I am leading this small team of Black, White and Latino searchers because I don’t want to hate anybody. I don’t want to hold a grudge against anyone…I don’t want to get in the face of the people who owned my family and cuss them out. I want to know if the Table of Brotherhood is real. I want to know if reconciliation is real. I want to know if healing is real. I’m doing this for my ancestors. They need to know their lives meant something more than just the money they helped make but never saw. Their lives were more than a sideshow, entertainment, scapegoat experiences. I don’t want to promote hate–and the best way to make sure that happens is to tell the truth and fight ignorance like the words of these arrogant, idiotic, hateful apologists for the cultural genocide of my people. I don’t hate them–I just want to love them with the truth.
A few years ago a Virginia legislator angrily suggested that Virginia need not express regret for slavery and the Commonwealth bore no legacy from the institution. Virginia did express regret, but this person….felt no need to apologize, express regret or otherwise except responsibility. I am the descendant of enslaved Virginians—and hearing what he said was akin to Holocaust denial. You cannot be in peace, reconciliation and wholeness when you deny the truth.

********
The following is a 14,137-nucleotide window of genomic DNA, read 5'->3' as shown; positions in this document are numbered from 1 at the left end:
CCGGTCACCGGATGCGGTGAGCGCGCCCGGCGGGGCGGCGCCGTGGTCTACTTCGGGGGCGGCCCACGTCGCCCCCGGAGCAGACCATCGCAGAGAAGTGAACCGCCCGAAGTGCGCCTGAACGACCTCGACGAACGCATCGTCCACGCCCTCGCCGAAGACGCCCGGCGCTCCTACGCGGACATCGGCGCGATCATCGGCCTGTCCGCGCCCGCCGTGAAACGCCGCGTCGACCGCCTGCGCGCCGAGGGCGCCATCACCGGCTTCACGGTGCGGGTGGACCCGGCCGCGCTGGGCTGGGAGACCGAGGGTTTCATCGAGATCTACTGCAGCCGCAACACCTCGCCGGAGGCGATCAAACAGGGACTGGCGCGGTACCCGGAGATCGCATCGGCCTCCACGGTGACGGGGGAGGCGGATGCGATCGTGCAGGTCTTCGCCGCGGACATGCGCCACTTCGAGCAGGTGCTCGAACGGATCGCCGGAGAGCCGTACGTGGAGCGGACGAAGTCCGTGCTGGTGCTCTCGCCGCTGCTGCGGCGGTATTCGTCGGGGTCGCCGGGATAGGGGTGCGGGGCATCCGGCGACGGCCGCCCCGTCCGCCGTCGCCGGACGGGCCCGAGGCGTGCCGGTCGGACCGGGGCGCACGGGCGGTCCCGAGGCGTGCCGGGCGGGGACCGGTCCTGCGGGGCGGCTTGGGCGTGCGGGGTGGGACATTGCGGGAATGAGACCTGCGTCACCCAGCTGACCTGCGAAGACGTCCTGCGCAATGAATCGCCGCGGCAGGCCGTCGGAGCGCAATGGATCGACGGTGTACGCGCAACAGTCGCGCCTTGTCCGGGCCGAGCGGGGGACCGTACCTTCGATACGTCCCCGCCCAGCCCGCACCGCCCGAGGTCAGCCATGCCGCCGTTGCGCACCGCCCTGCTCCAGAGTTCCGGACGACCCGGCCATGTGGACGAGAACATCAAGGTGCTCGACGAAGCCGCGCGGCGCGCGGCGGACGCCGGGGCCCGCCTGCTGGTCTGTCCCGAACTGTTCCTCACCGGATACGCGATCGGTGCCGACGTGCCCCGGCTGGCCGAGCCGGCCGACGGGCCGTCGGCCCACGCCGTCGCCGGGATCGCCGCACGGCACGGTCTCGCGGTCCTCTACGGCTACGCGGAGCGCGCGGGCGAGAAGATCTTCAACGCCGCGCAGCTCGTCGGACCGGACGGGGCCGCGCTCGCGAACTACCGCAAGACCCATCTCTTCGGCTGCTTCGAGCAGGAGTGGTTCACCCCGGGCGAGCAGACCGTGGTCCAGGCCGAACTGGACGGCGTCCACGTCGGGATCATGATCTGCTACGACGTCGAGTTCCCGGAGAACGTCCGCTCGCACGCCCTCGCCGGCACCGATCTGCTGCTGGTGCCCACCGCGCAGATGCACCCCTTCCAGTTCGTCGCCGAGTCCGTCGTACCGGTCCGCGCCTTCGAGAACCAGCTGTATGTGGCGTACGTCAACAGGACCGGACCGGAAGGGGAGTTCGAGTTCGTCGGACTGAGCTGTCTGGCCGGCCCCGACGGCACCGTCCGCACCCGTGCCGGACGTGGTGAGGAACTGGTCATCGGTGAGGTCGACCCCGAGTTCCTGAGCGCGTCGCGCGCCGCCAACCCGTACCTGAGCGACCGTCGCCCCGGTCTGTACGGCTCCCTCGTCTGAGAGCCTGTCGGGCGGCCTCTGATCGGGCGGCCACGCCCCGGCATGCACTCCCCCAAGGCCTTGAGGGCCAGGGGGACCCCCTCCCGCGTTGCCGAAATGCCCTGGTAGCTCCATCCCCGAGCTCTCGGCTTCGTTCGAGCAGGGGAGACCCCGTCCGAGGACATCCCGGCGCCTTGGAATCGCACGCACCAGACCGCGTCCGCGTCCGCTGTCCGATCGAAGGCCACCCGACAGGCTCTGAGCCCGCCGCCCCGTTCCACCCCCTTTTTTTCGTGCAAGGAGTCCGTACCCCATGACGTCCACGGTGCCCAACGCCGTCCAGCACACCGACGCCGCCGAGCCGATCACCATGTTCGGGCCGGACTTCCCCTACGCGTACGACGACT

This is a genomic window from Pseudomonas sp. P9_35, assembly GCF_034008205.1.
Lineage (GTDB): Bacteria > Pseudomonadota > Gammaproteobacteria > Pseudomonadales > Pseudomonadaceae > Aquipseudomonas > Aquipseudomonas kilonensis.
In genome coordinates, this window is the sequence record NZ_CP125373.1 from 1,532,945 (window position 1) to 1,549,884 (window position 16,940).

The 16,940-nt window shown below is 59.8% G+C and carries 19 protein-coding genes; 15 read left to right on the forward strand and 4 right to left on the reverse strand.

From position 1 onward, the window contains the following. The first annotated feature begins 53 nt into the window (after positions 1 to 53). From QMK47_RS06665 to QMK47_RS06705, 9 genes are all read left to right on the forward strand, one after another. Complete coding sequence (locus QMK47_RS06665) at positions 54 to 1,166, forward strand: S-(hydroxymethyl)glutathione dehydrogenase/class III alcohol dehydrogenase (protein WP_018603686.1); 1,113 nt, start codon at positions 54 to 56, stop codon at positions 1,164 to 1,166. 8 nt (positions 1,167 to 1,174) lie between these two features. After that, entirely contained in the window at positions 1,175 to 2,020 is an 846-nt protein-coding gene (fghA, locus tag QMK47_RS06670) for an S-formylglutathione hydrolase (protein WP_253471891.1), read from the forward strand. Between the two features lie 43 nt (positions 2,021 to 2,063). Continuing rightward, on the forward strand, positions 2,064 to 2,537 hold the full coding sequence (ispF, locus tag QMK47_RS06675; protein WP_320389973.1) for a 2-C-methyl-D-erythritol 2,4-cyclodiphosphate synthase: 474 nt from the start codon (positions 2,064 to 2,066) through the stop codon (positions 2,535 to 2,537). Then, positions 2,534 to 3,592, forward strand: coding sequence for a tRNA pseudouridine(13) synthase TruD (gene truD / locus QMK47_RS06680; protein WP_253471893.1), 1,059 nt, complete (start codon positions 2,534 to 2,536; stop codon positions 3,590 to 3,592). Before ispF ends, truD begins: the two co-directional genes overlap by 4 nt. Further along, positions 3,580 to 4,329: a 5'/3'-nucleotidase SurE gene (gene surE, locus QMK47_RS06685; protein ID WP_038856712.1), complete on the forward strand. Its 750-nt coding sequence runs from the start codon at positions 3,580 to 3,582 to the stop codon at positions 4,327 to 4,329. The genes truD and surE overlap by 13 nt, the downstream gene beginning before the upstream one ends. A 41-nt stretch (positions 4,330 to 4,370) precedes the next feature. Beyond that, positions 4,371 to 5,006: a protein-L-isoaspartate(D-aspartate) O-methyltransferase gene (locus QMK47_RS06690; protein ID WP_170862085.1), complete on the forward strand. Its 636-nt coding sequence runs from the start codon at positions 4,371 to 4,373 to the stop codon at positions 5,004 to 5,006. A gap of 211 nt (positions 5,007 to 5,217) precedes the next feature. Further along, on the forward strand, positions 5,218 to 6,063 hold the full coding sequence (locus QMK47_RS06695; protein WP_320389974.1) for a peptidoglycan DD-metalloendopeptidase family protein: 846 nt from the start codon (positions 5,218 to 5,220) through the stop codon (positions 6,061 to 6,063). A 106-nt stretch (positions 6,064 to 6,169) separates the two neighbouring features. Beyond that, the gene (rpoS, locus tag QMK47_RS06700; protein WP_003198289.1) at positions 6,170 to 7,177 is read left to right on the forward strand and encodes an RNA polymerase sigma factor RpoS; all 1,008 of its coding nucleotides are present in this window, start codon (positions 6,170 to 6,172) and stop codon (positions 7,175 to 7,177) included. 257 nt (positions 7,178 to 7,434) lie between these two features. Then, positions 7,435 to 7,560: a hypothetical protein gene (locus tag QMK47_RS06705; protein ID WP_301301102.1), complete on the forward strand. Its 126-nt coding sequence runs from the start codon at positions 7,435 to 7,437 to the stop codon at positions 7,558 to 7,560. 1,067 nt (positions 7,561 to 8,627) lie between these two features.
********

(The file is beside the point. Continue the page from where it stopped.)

Our foodways are the one thing we can’t deny. They didn’t get here out of thin air—they were created by specific people in a specific institution and in specific place. This is the truth. We’re putting a face on an aspect of enslaved people’s culture and lives that can be comprehended, that lets us into their interior world, and forces us to connect the enslaved with the lives we live today–not only in what we eat but the lived experienced of all people–all Americans who eat what they eat partly out of their rootedness in the Old Country as well as the American and global culinary experience. This project is about giving access to a world that if the Tea Party members in Tennessee would have it–would disappear from our cultural memory.
I teach about the Holocaust in my Hebrew school. How interesting huh, an African American Jew teaching about the Holocaust–genocide and orchestrated hatred–what it means for people to have complex issues with a group that lead to acts of oppression…and yet those people resisted, joined forces with others for freedom, and constantly and consistently denied the alternative reality of their oppressors. As we make our way through Elie Wiesel’s Night, I remind my students that power is in the story as much as in the survival expressed in those pages. Many of the survivors of the Shoah wear a “Zakhor” pendant in Hebrew on their lapels. Zakhor means “to remember” or “memory.” Without that memory we are doomed to a recycled oppression. To me what goes on our plates is zakhor in edible form.